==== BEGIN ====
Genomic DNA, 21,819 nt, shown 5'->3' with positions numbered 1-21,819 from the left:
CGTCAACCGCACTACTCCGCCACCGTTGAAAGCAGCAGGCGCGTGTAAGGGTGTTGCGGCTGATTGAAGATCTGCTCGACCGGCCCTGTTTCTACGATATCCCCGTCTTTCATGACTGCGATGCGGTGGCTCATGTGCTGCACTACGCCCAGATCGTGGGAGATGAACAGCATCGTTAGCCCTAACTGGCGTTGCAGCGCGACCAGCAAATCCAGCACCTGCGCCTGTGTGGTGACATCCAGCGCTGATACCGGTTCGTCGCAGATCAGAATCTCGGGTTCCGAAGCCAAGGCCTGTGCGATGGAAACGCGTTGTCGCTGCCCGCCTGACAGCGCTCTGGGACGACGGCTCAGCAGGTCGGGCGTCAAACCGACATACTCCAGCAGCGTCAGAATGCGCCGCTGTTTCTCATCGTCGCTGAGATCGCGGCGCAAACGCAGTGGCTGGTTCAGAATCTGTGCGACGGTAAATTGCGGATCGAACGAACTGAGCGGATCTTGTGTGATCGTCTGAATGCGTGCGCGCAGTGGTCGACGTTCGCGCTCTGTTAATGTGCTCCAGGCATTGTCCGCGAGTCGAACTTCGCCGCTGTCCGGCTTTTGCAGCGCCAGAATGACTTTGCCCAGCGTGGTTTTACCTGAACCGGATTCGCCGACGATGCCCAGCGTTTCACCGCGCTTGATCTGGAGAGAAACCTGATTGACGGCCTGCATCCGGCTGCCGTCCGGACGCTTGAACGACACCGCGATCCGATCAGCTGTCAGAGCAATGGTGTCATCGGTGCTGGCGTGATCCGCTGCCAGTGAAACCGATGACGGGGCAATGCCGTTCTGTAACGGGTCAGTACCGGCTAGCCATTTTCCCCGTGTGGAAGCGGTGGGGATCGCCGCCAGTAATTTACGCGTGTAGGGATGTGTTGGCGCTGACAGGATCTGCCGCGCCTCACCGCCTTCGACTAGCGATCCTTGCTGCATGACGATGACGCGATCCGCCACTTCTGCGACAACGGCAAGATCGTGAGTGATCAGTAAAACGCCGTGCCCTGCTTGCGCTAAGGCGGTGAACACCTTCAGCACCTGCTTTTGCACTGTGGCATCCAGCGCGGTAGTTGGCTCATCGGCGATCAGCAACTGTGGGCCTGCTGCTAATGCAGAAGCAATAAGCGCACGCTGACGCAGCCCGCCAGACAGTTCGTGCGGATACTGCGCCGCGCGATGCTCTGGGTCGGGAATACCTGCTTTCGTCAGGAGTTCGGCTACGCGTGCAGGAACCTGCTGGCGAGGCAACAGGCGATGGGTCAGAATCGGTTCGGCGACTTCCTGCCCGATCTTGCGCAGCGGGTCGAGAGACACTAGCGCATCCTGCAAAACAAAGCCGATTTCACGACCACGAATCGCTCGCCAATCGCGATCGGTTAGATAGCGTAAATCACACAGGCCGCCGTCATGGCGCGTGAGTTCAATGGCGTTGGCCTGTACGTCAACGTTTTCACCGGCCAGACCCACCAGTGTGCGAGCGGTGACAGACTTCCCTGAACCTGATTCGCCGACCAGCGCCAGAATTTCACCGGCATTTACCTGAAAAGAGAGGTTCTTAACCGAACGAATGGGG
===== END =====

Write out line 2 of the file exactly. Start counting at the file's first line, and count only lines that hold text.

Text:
CGTCAACCGCACTACTCCGCCACCGTTGAAAGCAGCAGGCGCGTGTAAGGGTGTTGCGGCTGATTGAAGATCTGCTCGACCGGCCCTGTTTCTACGATATCCCCGTCTTTCATGACTGCGATGCGGTGGCTCATGTGCTGCACTACGCCCAGATCGTGGGAGATGAACAGCATCGTTAGCCCTAACTGGCGTTGCAGCGCGACCAGCAAATCCAGCACCTGCGCCTGTGTGGTGACATCCAGCGCTGATACCGGTTCGTCGCAGATCAGAATCTCGGGTTCCGAAGCCAAGGCCTGTGCGATGGAAACGCGTTGTCGCTGCCCGCCTGACAGCGCTCTGGGACGACGGCTCAGCAGGTCGGGCGTCAAACCGACATACTCCAGCAGCGTCAGAATGCGCCGCTGTTTCTCATCGTCGCTGAGATCGCGGCGCAAACGCAGTGGCTGGTTCAGAATCTGTGCGACGGTAAATTGCGGATCGAACGAACTGAGCGGATCTTGTGTGATCGTCTGAATGCGTGCGCGCAGTGGTCGACGTTCGCGCTCTGTTAATGTGCTCCAGGCATTGTCCGCGAGTCGAACTTCGCCGCTGTCCGGCTTTTGCAGCGCCAGAATGACTTTGCCCAGCGTGGTTTTACCTGAACCGGATTCGCCGACGATGCCCAGCGTTTCACCGCGCTTGATCTGGAGAGAAACCTGATTGACGGCCTGCATCCGGCTGCCGTCCGGACGCTTGAACGACACCGCGATCCGATCAGCTGTCAGAGCAATGGTGTCATCGGTGCTGGCGTGATCCGCTGCCAGTGAAACCGATGACGGGGCAATGCCGTTCTGTAACGGGTCAGTACCGGCTAGCCATTTTCCCCGTGTGGAAGCGGTGGGGATCGCCGCCAGTAATTTACGCGTGTAGGGATGTGTTGGCGCTGACAGGATCTGCCGCGCCTCACCGCCTTCGACTAGCGATCCTTGCTGCATGACGATGACGCGATCCGCCACTTCTGCGACAACGGCAAGATCGTGAGTGATCAGTAAAACGCCGTGCCCTGCTTGCGCTAAGGCGGTGAACACCTTCAGCACCTGCTTTTGCACTGTGGCATCCAGCGCGGTAGTTGGCTCATCGGCGATCAGCAACTGTGGGCCTGCTGCTAATGCAGAAGCAATAAGCGCACGCTGACGCAGCCCGCCAGACAGTTCGTGCGGATACTGCGCCGCGCGATGCTCTGGGTCGGGAATACCTGCTTTCGTCAGGAGTTCGGCTACGCGTGCAGGAACCTGCTGGCGAGGCAACAGGCGATGGGTCAGAATCGGTTCGGCGACTTCCTGCCCGATCTTGCGCAGCGGGTCGAGAGACACTAGCGCATCCTGCAAAACAAAGCCGATTTCACGACCACGAATCGCTCGCCAATCGCGATCGGTTAGATAGCGTAAATCACACAGGCCGCCGTCATGGCGCGTGAGTTCAATGGCGTTGGCCTGTACGTCAACGTTTTCACCGGCCAGACCCACCAGTGTGCGAGCGGTGACAGACTTCCCTGAACCTGATTCGCCGACCAGCGCCAGAATTTCACCGGCATTTACCTGAAAAGAGAGGTTCTTAACCGAACGAATGGGG